Nissan Motor Co., Japan’s second-largest automaker, received a license to buy and sell electricity in the nation’s wholesale power market.
Nissan received the license this year, according to the Japan Electric Power Exchange’s website. Toshitake Inoshita, a Nissan spokesman, wasn’t immediately available to comment on the membership.
Nissan follows Fujifilm Holdings Corp. and Nippon Paper Group Inc. among a growing number of non-energy companies entering the Japanese wholesale power market. Electricity prices have risen after the 2011 Fukushima disaster resulted in most nuclear plants nationwide being shut down.
Tokyo Electric Power Co., which supplies power to Japan’s biggest industrial area, raised corporate electricity rates by an average of 15 percent from April 2012. Kansai Electric Power Co. and Kyushu Electric Power Co. said they’re planning to raise rates for companies by 17 percent and 12 percent, respectively, from May 1.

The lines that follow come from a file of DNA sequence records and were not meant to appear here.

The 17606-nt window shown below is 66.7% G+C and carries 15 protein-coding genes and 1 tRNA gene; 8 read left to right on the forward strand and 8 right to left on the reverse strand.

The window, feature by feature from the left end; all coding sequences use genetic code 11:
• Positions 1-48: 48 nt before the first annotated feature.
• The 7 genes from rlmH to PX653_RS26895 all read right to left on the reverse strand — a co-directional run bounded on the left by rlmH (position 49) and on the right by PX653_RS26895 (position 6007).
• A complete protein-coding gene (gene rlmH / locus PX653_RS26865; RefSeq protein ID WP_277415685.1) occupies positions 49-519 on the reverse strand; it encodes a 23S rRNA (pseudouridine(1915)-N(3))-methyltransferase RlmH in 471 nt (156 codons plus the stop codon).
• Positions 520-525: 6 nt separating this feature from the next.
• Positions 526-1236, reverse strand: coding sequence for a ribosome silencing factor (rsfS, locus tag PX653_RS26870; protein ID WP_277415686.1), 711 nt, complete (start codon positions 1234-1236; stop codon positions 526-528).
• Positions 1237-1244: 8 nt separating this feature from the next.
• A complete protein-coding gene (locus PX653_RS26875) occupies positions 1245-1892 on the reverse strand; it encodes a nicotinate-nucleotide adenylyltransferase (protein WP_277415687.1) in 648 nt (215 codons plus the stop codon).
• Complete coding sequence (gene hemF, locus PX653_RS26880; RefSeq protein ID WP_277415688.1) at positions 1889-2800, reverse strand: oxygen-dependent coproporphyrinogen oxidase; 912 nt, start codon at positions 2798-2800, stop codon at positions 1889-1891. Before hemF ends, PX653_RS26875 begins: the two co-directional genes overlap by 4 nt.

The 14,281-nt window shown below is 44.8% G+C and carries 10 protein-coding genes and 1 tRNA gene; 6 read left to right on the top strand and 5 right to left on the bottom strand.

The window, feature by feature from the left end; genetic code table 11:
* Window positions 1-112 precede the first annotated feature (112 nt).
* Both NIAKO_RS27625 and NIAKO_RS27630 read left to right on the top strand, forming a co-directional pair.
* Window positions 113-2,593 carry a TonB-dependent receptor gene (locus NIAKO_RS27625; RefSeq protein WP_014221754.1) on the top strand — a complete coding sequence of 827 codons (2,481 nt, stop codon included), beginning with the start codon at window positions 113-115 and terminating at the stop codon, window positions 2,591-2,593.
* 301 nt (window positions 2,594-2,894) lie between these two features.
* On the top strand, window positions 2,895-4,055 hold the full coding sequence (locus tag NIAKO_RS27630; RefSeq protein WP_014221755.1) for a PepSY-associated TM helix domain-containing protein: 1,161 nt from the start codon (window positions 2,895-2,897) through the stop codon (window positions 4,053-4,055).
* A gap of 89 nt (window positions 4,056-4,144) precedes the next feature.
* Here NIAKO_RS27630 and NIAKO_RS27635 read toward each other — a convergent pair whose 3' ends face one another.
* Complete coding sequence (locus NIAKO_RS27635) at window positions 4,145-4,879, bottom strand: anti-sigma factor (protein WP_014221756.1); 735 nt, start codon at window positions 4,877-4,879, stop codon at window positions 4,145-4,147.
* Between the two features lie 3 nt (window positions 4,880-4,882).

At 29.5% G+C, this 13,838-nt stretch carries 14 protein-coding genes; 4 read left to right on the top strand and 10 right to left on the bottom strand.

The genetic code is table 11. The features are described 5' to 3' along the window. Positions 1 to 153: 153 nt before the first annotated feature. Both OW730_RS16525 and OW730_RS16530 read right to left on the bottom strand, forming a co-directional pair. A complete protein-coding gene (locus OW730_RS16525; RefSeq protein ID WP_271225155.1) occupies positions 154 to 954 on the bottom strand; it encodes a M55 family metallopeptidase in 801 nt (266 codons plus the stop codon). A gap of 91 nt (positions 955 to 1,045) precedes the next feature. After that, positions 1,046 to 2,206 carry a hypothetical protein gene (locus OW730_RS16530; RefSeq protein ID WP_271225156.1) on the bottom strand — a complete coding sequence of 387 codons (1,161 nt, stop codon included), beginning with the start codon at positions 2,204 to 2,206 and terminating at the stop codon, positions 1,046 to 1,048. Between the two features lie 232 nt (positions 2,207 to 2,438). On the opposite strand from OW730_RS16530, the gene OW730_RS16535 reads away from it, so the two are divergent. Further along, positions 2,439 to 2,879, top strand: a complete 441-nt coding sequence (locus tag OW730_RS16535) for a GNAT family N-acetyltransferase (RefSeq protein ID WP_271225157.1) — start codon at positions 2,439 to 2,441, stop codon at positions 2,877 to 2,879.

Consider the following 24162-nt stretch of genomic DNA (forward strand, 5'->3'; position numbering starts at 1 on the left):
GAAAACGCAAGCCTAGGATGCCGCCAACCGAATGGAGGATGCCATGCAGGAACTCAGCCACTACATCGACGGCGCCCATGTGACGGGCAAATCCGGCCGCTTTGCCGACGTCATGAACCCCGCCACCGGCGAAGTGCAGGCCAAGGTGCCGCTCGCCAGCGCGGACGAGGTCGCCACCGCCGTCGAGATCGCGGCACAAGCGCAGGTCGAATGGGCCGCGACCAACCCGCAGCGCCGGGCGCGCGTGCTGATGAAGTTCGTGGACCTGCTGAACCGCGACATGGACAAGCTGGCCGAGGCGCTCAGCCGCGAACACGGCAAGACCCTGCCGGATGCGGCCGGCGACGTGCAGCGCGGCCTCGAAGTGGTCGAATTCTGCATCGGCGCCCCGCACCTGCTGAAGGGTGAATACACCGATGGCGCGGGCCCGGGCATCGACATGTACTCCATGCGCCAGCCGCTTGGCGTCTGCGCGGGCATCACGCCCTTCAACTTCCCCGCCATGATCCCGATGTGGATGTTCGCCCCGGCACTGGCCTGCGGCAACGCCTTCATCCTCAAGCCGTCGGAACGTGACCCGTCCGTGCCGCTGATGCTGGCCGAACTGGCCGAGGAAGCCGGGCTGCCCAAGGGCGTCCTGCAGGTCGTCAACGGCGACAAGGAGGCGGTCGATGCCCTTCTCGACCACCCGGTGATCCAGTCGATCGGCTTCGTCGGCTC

The power exchange, established in 2003, had 61 trading members including Panasonic Corp., Fujifilm, gas utilities, refiners and trading companies as of March 19. It had 59 members at the beginning of the year.
Separately, a Toyota Motor Corp. unit may be preparing to sell electricity. Toyota Turbine & Systems Inc. submitted a registration form yesterday to the trade and industry ministry to start retail power distribution, said Shohei Kanasugi, an official at the ministry’s electricity market division, confirming part of a Yomiuri newspaper report.
Toyota Turbine plans to buy tens of thousands of kilowatts of electricity generated by other companies’ factories or traded at the wholesale market, then supply the electricity to its retail shops, the Yomiuri newspaper reported today. Eiji Miura, a sales manager at the Toyota unit, confirmed the reported plans.